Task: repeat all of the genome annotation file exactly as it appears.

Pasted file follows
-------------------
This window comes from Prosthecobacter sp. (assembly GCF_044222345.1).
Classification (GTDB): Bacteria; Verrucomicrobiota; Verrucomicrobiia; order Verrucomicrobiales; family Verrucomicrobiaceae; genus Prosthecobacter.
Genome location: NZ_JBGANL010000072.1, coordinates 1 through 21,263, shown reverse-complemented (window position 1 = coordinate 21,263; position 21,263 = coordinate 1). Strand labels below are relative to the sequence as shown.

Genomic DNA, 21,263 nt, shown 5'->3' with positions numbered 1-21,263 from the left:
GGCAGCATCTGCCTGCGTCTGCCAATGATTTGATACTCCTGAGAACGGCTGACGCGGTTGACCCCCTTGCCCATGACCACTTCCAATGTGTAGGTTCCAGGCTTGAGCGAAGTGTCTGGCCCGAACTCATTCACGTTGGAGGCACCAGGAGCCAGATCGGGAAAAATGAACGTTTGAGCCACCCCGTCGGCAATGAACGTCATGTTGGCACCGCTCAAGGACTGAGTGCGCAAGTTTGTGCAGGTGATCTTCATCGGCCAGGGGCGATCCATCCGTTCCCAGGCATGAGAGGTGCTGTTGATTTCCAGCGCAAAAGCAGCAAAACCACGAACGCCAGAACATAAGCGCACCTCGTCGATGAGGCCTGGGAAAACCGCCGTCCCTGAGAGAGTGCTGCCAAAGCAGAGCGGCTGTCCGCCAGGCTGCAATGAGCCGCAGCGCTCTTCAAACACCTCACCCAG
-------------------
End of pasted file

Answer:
This window comes from Prosthecobacter sp. (assembly GCF_044222345.1).
Classification (GTDB): Bacteria; Verrucomicrobiota; Verrucomicrobiia; order Verrucomicrobiales; family Verrucomicrobiaceae; genus Prosthecobacter.
Genome location: NZ_JBGANL010000072.1, coordinates 1 through 21,263, shown reverse-complemented (window position 1 = coordinate 21,263; position 21,263 = coordinate 1). Strand labels below are relative to the sequence as shown.

Genomic DNA, 21,263 nt, shown 5'->3' with positions numbered 1-21,263 from the left:
GGCAGCATCTGCCTGCGTCTGCCAATGATTTGATACTCCTGAGAACGGCTGACGCGGTTGACCCCCTTGCCCATGACCACTTCCAATGTGTAGGTTCCAGGCTTGAGCGAAGTGTCTGGCCCGAACTCATTCACGTTGGAGGCACCAGGAGCCAGATCGGGAAAAATGAACGTTTGAGCCACCCCGTCGGCAATGAACGTCATGTTGGCACCGCTCAAGGACTGAGTGCGCAAGTTTGTGCAGGTGATCTTCATCGGCCAGGGGCGATCCATCCGTTCCCAGGCATGAGAGGTGCTGTTGATTTCCAGCGCAAAAGCAGCAAAACCACGAACGCCAGAACATAAGCGCACCTCGTCGATGAGGCCTGGGAAAACCGCCGTCCCTGAGAGAGTGCTGCCAAAGCAGAGCGGCTGTCCGCCAGGCTGCAATGAGCCGCAGCGCTCTTCAAACACCTCACCCAG